Time to Think IoT Data, Not Endpoints

By Gary Audin August 24, 2020

The drive for IoT is changing business processes from physical endpoint products to data driven services. You may have been deploying sensors and actuators in your network for years that are part of the Internet of Things (IoT). So you have already been dealing with IoT endpoints. The data produced is for decisions and responses to endpoint conditions.

However the number and application of new IoT endpoints is exploding and the diversity is expanding. It is time to realign your focus from thinking about the endpoint devices to the data that is produced and the actions taken in response to that data.

IoT Endpoints Deliver Data

There is a huge variety of IoT endpoints and applications, both industrial and consumer. IoT endpoints have embedded processors with individual identities that can sense changes, locate positions, process data, make decisions, and communicate the data and decisions to another system or service to be acted upon and produce responses. The endpoints require applications to fulfill the goals of the designers and users. They must be combined with other technologies such as wireless networks, social networks, cloud computing, and data analytics. From a management perspective, IoT success does not depend on one technology. The integration of multiple technologies leads users to enable and/or subscribe to data driven services.

The Management Challenge

The enterprise needs to focus more on the data than on the endpoint product. The point of IoT is to collect and respond to data. The thought process is a transformation towards the digitization of the enterprise. The knowledge gained from IoT endpoints leads to new service offerings. An enterprise can implement smart endpoints into a product, collect the data and sell new services. An alternate approach can embed the IoT technology into their internal machines and systems to optimize their processes and improve efficiency and safety. In both scenarios, the digital transformation will be complex and need careful management.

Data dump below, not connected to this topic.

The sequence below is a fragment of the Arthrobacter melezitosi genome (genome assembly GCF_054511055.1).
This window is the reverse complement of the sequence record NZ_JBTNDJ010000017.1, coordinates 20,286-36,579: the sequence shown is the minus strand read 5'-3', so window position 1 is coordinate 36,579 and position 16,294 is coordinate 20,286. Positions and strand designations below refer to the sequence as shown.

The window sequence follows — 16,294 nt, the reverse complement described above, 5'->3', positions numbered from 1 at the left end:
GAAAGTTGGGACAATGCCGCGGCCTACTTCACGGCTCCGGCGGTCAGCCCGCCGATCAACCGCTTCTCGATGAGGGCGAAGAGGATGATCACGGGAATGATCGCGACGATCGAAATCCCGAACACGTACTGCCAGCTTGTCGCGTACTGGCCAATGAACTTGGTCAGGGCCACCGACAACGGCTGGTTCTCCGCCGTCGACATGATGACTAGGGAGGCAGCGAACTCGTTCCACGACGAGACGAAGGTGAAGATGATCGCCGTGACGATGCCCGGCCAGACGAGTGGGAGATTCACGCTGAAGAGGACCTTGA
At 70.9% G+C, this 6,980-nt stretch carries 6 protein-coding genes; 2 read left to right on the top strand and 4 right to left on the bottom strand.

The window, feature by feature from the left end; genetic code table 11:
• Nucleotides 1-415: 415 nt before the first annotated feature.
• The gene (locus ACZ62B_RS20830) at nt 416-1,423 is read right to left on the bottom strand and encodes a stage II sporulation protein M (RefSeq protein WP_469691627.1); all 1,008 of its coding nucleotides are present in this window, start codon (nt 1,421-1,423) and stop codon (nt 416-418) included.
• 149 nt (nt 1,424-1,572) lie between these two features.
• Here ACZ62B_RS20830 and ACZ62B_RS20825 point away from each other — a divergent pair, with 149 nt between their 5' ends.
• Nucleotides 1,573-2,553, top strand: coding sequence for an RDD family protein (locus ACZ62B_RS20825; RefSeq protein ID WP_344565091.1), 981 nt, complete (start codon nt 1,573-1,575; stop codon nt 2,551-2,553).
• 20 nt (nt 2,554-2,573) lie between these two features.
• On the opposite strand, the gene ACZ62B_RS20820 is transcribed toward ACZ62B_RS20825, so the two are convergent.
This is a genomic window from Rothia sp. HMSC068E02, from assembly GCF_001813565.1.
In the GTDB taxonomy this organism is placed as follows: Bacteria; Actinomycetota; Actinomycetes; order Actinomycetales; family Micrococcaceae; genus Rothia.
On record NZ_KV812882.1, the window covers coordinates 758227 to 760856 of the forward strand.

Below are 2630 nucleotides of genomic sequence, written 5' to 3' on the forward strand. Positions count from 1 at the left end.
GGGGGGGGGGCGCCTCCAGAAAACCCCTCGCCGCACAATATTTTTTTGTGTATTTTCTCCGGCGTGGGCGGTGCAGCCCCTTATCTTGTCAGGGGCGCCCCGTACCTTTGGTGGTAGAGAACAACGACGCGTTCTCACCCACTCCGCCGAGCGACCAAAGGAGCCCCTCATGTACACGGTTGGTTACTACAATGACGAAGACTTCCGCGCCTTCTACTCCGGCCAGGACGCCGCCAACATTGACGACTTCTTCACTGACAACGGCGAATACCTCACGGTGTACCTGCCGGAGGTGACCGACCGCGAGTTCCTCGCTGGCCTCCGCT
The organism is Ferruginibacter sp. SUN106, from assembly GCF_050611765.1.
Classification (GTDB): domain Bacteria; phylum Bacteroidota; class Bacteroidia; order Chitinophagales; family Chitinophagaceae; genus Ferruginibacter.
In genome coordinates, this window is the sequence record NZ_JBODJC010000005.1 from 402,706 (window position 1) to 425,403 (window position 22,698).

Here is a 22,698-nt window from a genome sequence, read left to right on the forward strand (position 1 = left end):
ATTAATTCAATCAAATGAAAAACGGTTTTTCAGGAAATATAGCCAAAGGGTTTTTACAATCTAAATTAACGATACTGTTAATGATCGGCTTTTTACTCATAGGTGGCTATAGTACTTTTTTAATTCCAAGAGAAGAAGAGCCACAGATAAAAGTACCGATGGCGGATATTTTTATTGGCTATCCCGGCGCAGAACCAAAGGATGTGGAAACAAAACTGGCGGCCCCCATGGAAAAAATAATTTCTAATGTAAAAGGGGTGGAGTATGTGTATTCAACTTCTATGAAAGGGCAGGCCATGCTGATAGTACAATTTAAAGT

Which Strategy, Bottom Up or top Down?

Digital transformation has followed a bottom up approach. This process begins with identifying digitization technologies and applications then moves on to use cases. This effort depends on the existing and improved infrastructure, internal staff resources, and culture. In some cases external resources are required to meet the requirements. Things can go wrong when only applying the bottom up approach.

The top done approach can alleviate some of the weaknesses of the bottom up approach by first creating a strategic vision not just a set of solutions. This approach will probably have stronger C-level support and buy-in which can go a long way to gaining the necessary budget and speeding up the transformation processes. The bottom up and top down approaches must be combined and not be competitive to deliver success.

Data Drives the Business Model

IoT endpoints produce valuable data. The market is expanding allowing small to medium sized organizations to enter the field. The IoT product is now in background. The collected data can be monetized, which changes the enterprise business model. The continuous delivery of data can lead to a subscription based revenue stream not a one-time payment.

The customers’ needs to be more involved in the service and value creation. This in turn changes the enterprise customer relationship. The major activity is to convert data into value. The enterprise has to implement the appropriate digital platforms. The services offered will have to be priced with new cost structures. The enterprise’s internal organizational units will need to be modified or completely restructured to support the new services.

The enterprise to customer relationship will change from a traditional buyer-seller relationship to a more complex relationship that operates as a partnership. If the data value produces financial and business results, then the buyer-seller relationship will improve and buyer loyalty will be gained.

Edited by Ken Briodagh
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